It was 1895 when Auguste and Louis Lumière used a cinematograph machine to project moving images onto a screen. Audiences have been enraptured by cinema ever since. Naturally, movies have come a long way since the early days of 50-second reels, resulting in a rich variety of styles, all easily streamed right from home. Meanwhile, every cinematic era has put forth its respective slate of timeless masterpieces.
One might wonder: Why do most movies age poorly while a choice few seem to get even better over time? The foremost answer, it would seem, boils down to auteurism. That is to say, the greater the creative stamp a filmmaker can put on their work, the better the chances are the work will appreciate over time.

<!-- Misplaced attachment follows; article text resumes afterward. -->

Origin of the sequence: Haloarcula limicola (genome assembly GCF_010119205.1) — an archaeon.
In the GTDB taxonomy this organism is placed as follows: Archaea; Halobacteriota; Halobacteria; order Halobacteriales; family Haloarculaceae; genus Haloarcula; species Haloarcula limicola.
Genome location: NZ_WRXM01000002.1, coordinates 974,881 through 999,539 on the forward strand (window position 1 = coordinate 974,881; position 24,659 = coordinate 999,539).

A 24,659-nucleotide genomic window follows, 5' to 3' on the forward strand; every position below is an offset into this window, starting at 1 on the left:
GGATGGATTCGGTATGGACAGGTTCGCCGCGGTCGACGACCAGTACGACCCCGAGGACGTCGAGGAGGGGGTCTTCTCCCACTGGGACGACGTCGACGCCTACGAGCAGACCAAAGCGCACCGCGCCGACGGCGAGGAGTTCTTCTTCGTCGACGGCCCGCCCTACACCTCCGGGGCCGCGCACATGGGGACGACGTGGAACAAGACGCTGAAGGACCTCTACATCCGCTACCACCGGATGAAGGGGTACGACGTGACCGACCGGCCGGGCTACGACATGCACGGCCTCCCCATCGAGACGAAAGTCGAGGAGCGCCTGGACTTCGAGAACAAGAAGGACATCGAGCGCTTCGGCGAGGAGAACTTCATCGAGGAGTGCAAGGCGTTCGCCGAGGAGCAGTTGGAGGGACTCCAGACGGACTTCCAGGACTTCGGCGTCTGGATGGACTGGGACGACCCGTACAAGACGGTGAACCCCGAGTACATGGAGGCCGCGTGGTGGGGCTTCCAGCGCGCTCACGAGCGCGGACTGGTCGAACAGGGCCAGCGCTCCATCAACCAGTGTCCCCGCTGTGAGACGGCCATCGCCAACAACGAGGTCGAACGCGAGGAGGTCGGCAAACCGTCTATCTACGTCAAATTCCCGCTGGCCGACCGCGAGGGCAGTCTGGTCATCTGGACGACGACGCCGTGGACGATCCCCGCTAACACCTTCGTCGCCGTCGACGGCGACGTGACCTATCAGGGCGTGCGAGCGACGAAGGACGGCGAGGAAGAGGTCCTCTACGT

Another noticeable trend among the best movies of all time? Many of them don't take place within their respective periods. Depicting the past or the future—or a separate world altogether—is often a safer bet than depicting the present reality. Last but not least, a great film usually delivers the goods on multiple fronts. That means everything from the writing to the music to the acting is memorable, if not downright iconic. At the end of the day, of course, there is no one solitary answer—just like there is no one type of great film.
Whatever the reasons, the best movies of all time arguably represent the pinnacle of artistic achievement in the modern era and that makes them worth celebrating over and over again. Here to do just that is Stacker, which has weighted IMDb ratings and Metascores equally to create a unique score. Only English-language movies released in the U.S. were considered for the list. Additionally, each movie needed at least 20,000 votes on IMDb, and if the movie didn't have a Metascore, it was not included. Counting down from #100, here are the best movies of all time.
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